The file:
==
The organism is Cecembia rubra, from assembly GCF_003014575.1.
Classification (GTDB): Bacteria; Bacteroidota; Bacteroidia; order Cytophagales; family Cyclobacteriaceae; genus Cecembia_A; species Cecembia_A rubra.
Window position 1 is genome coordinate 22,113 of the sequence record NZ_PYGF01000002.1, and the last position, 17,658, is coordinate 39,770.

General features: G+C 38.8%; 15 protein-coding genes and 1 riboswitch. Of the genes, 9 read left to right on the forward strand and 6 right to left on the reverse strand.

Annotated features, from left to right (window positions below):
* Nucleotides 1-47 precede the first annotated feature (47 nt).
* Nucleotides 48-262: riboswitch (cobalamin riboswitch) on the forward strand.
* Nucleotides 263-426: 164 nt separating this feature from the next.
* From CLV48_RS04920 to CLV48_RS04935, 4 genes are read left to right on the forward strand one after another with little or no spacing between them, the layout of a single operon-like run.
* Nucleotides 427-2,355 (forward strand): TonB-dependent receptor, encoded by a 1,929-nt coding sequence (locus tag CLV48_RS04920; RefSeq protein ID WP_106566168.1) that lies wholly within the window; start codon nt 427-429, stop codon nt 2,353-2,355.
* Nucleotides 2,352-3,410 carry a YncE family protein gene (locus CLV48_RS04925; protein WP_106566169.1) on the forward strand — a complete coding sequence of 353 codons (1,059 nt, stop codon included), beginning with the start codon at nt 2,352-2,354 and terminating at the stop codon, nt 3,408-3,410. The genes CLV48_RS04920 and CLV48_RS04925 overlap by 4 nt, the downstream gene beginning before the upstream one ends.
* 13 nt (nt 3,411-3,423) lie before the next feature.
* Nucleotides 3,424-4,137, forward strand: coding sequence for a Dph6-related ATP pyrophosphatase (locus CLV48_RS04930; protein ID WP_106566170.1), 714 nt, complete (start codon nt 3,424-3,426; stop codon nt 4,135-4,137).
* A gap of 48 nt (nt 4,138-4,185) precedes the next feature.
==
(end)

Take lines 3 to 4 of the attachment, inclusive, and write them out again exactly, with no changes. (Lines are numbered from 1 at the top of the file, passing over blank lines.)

Window position 1 is genome coordinate 22,113 of the sequence record NZ_PYGF01000002.1, and the last position, 17,658, is coordinate 39,770.

General features: G+C 38.8%; 15 protein-coding genes and 1 riboswitch. Of the genes, 9 read left to right on the forward strand and 6 right to left on the reverse strand.